New Music Roundup, 19 June – Featuring Foals, Pierce the Veil & Editors

With the summer very nearly in full swing, it’s time to check out some of the biggest tracks that have been put out in the last couple of weeks. Read on for more.

I buried my heart in a hole in the ground” wails Foals frontman Yannis Philippakis at the start of new single What Went Down, sounding ultimately defeated as the instruments clatter and collide around him. “They threw me a party, there was no one around” he continues before the track builds up in pace. A grizzly sounding synth underpins the whole affair as pounding drums make for a massive, screeching chorus. “When I see a man, I see a liar” Philippakis screams during the chorus in complete and utter defiance for everyone who did him wrong. And quite rightly so, because this negative energy is utilized so well that it sends Foals right back up to the top of the musical stratosphere. “You’re the apple of my eye, I want you” Philippakis screams further, before the track becomes more melodic by means of some added synths. Foals are back, and they’re ready to take over the world.


Australian metalcore giants Parkway Drive are set to release new record Ire later on this year, having now put out lead single Vice Grip. The track sees Winston McCall and co. say goodbye to their brute hardcore roots, rather opting for a more glam metal approach to their new music. McCall’s growls are still there, yet this time round they’re far more melodic and anthemic. A stadium-ready “yeah, yeah, yeah” chant is seemingly perfect for raising your fist in the air and defying everything and everyone, before McCall snarls “keep the flame alive” later on. The breakdown is potentially one of their most defiant moments ever, encompassing a repeated claim of, “Rise! Rise! Rise!” which brings the track to a euphoric end. It might be less brutal or menacing than what came before it (see: Carrion), but it’s definitely a step in the right direction for Parkway Drive.


Editors’ comeback this year has taken considerably longer than before. That’s not referring to how long it took for them to put out a song, but due to how long the tracks are. Marching Orders, the second track taken from their as-of-yet untitled 5th album, is another brooding synth-swamped banger. Although the Editors of old were used to bashing out mega indie rock anthems, this sound seems to suit vocalist Tom Smith’s vocals far better. “Even though you fucked up, there’s still the makings of the dreamer in you” he sings in a suitably dark tone, perfectly complementing the 7-minute long track’s build-up. The arpeggio-synths spend a couple of minutes building up before they explode into a huge, emotional chorus which culminates in an anthemic chant of, “trying to keep up”. Smith’s vocals are more than ready to tear at your heartstrings, something which Editors know how to do best. It may be a definite farewell to circa-2004 Editors, but that doesn’t necessarily mean that what they’re making right now is no worse than what got them here in the first place. Progression is natural, and Editors are the masters of progression.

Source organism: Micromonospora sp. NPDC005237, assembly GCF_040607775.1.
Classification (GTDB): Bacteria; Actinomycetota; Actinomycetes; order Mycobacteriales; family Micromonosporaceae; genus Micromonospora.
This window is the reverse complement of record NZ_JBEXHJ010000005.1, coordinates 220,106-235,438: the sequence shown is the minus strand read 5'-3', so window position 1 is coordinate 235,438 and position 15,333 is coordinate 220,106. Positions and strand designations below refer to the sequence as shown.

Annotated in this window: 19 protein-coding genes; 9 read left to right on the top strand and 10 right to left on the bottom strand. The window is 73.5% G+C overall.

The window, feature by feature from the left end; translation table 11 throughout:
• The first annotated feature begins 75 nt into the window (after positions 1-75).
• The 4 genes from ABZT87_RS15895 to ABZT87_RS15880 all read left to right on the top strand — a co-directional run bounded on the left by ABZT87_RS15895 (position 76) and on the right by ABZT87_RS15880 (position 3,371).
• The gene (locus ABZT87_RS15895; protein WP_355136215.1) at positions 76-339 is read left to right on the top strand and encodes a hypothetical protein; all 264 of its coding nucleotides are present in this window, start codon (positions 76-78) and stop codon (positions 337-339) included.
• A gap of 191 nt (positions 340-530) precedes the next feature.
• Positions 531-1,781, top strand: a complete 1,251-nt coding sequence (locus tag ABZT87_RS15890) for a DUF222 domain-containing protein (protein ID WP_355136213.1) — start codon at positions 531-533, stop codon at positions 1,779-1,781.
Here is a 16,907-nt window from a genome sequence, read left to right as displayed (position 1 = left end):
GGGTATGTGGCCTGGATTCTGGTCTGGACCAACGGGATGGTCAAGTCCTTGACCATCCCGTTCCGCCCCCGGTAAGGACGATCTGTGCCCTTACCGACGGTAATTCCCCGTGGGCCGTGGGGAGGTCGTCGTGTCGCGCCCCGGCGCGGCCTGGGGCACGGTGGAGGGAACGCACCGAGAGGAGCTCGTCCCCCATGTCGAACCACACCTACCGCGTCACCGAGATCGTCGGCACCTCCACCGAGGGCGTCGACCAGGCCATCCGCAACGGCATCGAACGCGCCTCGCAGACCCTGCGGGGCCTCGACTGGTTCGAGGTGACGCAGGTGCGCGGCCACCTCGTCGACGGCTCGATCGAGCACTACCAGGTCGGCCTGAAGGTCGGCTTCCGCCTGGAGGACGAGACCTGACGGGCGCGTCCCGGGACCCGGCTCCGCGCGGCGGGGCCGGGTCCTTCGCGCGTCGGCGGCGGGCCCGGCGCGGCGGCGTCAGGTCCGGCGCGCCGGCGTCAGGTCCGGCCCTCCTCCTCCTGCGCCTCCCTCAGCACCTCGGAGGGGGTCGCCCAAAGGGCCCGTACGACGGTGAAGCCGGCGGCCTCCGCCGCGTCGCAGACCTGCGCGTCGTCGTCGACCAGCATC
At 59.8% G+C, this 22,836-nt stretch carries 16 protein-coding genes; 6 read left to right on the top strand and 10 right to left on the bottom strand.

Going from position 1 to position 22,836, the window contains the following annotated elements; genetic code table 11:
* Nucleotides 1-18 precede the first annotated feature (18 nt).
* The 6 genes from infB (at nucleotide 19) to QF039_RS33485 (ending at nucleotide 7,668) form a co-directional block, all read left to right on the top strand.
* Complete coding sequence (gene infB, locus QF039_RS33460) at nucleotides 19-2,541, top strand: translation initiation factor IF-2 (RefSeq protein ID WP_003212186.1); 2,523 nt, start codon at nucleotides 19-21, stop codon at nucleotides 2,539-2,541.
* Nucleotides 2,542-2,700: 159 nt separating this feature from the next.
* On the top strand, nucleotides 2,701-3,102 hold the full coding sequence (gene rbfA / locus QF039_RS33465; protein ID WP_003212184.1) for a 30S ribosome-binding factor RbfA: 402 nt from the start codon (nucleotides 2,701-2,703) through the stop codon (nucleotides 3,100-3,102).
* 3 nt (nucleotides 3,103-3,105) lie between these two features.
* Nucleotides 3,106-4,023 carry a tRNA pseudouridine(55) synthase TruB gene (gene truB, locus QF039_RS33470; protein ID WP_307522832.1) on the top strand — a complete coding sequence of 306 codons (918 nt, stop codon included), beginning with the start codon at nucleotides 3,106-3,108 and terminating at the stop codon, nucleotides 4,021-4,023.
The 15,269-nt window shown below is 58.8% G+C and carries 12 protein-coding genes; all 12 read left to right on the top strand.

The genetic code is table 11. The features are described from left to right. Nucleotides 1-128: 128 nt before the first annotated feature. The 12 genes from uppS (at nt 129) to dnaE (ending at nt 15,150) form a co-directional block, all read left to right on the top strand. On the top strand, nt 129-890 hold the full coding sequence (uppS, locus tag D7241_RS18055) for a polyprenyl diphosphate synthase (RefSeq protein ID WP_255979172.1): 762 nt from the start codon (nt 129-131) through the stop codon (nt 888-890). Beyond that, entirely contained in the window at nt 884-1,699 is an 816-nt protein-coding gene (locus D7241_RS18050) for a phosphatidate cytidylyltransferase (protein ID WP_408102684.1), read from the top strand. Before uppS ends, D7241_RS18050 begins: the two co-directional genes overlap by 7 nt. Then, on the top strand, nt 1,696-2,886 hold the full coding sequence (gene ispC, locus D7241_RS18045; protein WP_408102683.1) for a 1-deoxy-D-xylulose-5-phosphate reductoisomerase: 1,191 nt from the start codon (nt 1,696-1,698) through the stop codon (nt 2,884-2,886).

After what seems like an absolute age, new Pierce the Veil songs are finally blaring through our speakers! Off the back of a successful European tour with Sleeping With Sirens (as part of their joint World Tour), Vic Fuentes and co. have put out brand new track The Divine Zero. Where their scene counterparts have tended to go more melodic (or ‘mainstream’), Pierce the Veil have done exactly the opposite and stuck to their heavier roots. An arpeggio keyboard line opens the track before frontman Fuentes’ recognizable vocals enter the frame. He sings of cigarette ends and “oceans of kerosene” as the song hits full force thanks to pounding drums, menacing guitars and gritty bass. It sounds extremely refreshing on one hand, yet on the other hand it sounds like Pierce the Veil have never been away. The breakdown sees a mixture of faster guitars and drums mix with Pierce the Veil’s regular tone changes, before Fuentes effortlessly flitters between his higher-pitched lead vocals and haunting screams. The Divine Zero sees the quartet send out a firm message – Pierce the Veil are back, and they’re taking absolutely no prisoners.


Florence Welch and her band, Florence + the Machine, have had a rather whirlwind year. In and amongst all the promotion surrounding new #1 album How Big, How Blue, How Beautiful, Welch ended up breaking her foot jumping offstage at Coachella. Now she’s set to replace Foo Fighters as headliners of the legendary Glastonbury Festival, with Foo’s frontman Dave Grohl succumbing to a similar fate when he fell offstage in Sweden last week. Florence’s new record, How Big, How Blue, How Beautiful, is a step into the direction of extreme grandeur. The record is swamped by swooping orchestral segments and massive choruses, with Third Eye being one of the catchiest cuts. Its “ooh ooh” chanted vocal holds the track together alongside pounding percussion, booming brass and an upbeat mid-section. The chorus sounds as much like one that you’ve heard a million times before as it sounds like something completely new, which is something that Florence does extremely well.


London quartet Gengahr have just put out their debut album A Dream Outside, a record which encompasses all the hallmarks of a modern day indie release – sickly sweet riffs and melodies, lo-fi vocals and catchy choruses. New single Heroine is no different, kicking off with a subdued riff which eventually picks up in pace over the course of the track. “Oh, you can be my heroine” sings frontman Felix Bushe in a light tone before a whammy-led solo fuzzes in and out of distortion to play the track out. Gengahr are one of the hottest indie prospects of 2015, and it’s not very hard to see why.


Check back in two weeks for a new roundup.